In Silico Science
In Silico Science is training researchers on innovative methods for systematic reviews applied to the research on tobacco harm reduction, with particular reference to cardiovascular effects, respiratory effects and weight management.
The new research project by CoeHAR is highly innovative
This project will produce systematic reviews that critically assess the quality of studies and produce living reviews and reports in plain language on high quality studies. These systematic reviews will provide policy makers, healthcare professionals and consumers with reliable and up-to-date data from high-standards studies to shape their decisions on policies and practices to reduce the harm caused by smoking.
The research goal is to provide information on health effects resulting from the substitution of alternative low-risk products for conventional cigarettes in the cardiovascular and respiratory systems and on weight management.
What Is In Silico Science? What benefits will it bring?
Healthcare providers and consumers need sound facts and the latest research to inform their decisions about vaping as a substitute for smoking. Unfortunately in the fraught debate over e-cigs, many assertions on the health effects of vaping are based on low quality studies. This project will produce living systematic reviews and plain language summaries of the top quality studies to provide information on the health effects of vaping as a substitution for smoking. The living systematic reviews, along with plan language summaries, will provide evidence to guide consumers, healthcare professionals, policy makers and regulators.
For consumers, the summaries will inform them about the potential benefits and risks of trying substitution.
Healthcare policy makers
For regulators, executive summaries can inform policy decisions on graduated regulations based on the potential benefits of vaping, instead of relying on the precautionary principle and defaulting to tobacco control legislation.
Renée O' Leary
She obtained her doctorate in 2018 at the University of Victoria (Canada). Her dissertation, Vapour Products/E-cigarettes: Claims and Evidence encompasses an analysis of e-cigarette regulation, a review of reviews on e-cigarettes and cessation, and a systematic evidence review of youth vaping. A chapter is published as “Claims in Vapour Device Regulation: A Narrative Policy Framework Analysis” (2017, International Journal of Drug Policy). During her doctoral program she led a research project and produced a monograph for the Canadian Institutes of Health Research, Clearing the Air: A Systematic Review on the Harms and Benefits of E-Cigarettes and Vapour Devices.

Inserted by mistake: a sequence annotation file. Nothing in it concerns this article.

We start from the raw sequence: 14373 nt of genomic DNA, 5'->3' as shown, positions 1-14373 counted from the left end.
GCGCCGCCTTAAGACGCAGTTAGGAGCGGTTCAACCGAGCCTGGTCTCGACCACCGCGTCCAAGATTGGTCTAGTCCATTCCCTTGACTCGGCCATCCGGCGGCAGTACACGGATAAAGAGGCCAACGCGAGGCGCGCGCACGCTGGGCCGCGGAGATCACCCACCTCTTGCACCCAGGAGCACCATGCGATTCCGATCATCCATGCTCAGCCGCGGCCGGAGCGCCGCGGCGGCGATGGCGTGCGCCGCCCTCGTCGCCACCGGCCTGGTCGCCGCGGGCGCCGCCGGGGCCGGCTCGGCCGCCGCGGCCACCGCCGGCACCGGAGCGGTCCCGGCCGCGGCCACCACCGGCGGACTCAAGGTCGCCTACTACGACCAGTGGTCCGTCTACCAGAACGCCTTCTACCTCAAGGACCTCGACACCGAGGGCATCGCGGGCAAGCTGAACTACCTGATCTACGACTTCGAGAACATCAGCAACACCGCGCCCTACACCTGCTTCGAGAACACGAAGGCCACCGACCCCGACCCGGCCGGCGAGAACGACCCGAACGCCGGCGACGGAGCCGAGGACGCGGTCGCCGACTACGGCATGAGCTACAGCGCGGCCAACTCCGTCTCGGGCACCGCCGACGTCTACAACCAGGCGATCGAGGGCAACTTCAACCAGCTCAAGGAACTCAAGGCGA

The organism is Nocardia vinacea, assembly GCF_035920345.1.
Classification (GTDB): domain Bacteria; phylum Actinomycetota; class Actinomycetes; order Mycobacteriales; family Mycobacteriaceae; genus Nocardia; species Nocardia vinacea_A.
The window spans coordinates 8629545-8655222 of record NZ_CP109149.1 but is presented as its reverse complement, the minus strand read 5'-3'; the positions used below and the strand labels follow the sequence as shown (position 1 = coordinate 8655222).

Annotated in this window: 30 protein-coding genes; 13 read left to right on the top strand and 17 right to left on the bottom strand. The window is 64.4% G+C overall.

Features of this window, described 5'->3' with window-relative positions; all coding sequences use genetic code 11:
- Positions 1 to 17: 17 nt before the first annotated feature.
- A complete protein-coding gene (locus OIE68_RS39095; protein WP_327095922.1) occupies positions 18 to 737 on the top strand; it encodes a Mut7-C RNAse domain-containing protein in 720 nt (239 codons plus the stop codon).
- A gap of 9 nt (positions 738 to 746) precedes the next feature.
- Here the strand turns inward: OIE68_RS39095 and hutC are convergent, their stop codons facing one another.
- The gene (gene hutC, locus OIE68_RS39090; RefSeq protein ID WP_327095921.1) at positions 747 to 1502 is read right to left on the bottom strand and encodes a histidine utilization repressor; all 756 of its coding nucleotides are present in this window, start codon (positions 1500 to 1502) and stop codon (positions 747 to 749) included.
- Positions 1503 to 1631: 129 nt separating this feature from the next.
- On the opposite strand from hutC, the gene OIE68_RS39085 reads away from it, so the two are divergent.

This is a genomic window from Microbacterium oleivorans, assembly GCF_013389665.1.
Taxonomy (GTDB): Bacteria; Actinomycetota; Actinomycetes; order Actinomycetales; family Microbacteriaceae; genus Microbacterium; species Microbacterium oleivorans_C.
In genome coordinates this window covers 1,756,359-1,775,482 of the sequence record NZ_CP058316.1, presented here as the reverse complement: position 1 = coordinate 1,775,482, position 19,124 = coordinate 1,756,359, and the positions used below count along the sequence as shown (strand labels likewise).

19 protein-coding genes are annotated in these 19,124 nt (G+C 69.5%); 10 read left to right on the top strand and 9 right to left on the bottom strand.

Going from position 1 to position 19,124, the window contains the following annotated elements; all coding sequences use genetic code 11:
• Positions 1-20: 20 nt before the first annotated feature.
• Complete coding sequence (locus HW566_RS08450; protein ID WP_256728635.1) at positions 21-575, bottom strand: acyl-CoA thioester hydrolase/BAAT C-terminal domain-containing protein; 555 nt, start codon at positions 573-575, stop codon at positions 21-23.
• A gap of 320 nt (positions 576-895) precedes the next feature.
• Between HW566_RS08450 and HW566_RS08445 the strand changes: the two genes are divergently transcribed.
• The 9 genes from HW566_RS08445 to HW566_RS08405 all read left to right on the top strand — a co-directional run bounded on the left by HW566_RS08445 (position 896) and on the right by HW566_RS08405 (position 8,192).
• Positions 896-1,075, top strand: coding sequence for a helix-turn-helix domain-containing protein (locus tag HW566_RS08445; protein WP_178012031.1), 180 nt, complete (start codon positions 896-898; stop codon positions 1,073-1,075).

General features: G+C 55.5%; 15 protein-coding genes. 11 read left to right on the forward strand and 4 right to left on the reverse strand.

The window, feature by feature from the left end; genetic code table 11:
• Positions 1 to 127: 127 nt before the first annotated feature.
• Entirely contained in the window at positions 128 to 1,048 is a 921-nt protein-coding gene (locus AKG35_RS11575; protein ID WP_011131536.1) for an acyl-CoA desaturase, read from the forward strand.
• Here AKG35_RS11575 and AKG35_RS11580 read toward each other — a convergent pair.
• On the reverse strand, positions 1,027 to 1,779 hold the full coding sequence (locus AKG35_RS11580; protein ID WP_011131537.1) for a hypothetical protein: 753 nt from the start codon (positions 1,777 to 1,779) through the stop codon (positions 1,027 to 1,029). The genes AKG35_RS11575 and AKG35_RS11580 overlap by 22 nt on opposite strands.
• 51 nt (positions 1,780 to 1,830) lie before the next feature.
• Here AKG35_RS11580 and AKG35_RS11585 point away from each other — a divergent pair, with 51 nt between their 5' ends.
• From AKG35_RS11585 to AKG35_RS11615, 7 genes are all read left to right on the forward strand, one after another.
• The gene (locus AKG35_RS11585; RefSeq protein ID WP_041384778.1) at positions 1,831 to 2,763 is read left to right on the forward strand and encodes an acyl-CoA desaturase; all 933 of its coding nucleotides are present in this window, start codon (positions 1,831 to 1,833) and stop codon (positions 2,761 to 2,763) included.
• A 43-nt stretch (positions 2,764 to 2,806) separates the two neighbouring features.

Her Master's Thesis and other Research
Her Master’s thesis examined the tobacco industry, The Cigarette Commodity Chain and National Tobacco Control in China and Brazil. She is co-author on eight published articles on smoking cessation and on outdoor smoking bans. As well, she has been involved in health-related literature searches on health equity, post-cardiac care, women’s health indicators, domestic violence interventions, and alcohol studies.
Most recently she is a co-author of “The effect of e-cigarette aerosol emissions on respiratory health: a narrative review” (Expert Review of Respiratory Medicine, 2019). Her commentary “Tobacco Harm Reduction in the 21st Century” with co-author Dr. Polosa is currently in press at Drugs and Alcohol Today.
She is the Project Leader at CoEHAR for a series of literature reviews on tobacco harm reduction for smokers through e-cigarette substitution and its effects on respiratory, cardiovascular, and metabolic (weight) health.
In February 2019 the European Commission designated the Scientific Committee for Health, the Environment, and Emerging Risks (SCHEER)for the draft of a paper as a “scientific opinion on e-cigarettes2. A preliminary report stated electronic cigarettes are only partially effective as an alternative and less harmful than traditional cigarette. According to Riccardo Polosa, Founder of CoEHAR, together with Giovanni Li Volti, Director of CoEHAR and Renèe O’Leary, project leader of In Silico Science, the conclusions by the Commission did not take into account the individual health benefits of using electronic cigarettes compared to conventional ones
Renée O’Leary, project leader of “In Silico Science”, explains how to integrate the concept of harm reduction in project management: having the wherewithal to use funds correctly, to think the project through is the key to be able to look at possible contingencies and to to assess the value of the project
The fellowship program: testimonials and network
Giusy Maria La Rosa
Daily meetings, technical skills such as quality assessment and bias evaluation and a very specific methodology regarding the field of systematic reviews: Giusy Rita Maria la Rosa talks about her experience during the first year of fellowship under the In Silico Science project at CoEHAR.
Working in an highly professional work environment, thanks to the coordination of Dr. O’Leary, gave to dr. La Rosa the possibility to develop new skills, learning how to deal with an international research project and giving a boost to her career.